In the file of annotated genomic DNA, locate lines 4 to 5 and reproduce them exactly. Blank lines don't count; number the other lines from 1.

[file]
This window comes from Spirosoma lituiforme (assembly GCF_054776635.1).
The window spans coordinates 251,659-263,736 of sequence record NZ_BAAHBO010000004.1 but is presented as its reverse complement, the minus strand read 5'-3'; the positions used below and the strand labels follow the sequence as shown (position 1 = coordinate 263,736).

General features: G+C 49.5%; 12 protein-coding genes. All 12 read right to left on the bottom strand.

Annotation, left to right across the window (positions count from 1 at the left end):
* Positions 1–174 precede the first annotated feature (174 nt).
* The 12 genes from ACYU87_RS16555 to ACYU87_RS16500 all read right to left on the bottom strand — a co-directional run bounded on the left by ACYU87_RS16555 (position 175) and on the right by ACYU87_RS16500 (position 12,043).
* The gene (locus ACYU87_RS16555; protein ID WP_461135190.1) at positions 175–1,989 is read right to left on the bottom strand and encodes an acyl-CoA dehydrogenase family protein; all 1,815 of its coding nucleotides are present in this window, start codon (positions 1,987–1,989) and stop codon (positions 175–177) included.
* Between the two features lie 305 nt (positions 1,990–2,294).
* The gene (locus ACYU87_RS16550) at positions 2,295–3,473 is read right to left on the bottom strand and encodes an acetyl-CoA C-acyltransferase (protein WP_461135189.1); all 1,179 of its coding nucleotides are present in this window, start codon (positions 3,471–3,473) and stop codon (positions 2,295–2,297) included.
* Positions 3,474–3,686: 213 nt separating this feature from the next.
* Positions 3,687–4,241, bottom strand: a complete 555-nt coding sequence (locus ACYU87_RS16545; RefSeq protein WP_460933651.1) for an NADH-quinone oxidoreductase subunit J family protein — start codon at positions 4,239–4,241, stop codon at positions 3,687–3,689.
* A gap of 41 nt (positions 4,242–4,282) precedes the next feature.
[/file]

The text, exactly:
Annotation, left to right across the window (positions count from 1 at the left end):
* Positions 1–174 precede the first annotated feature (174 nt).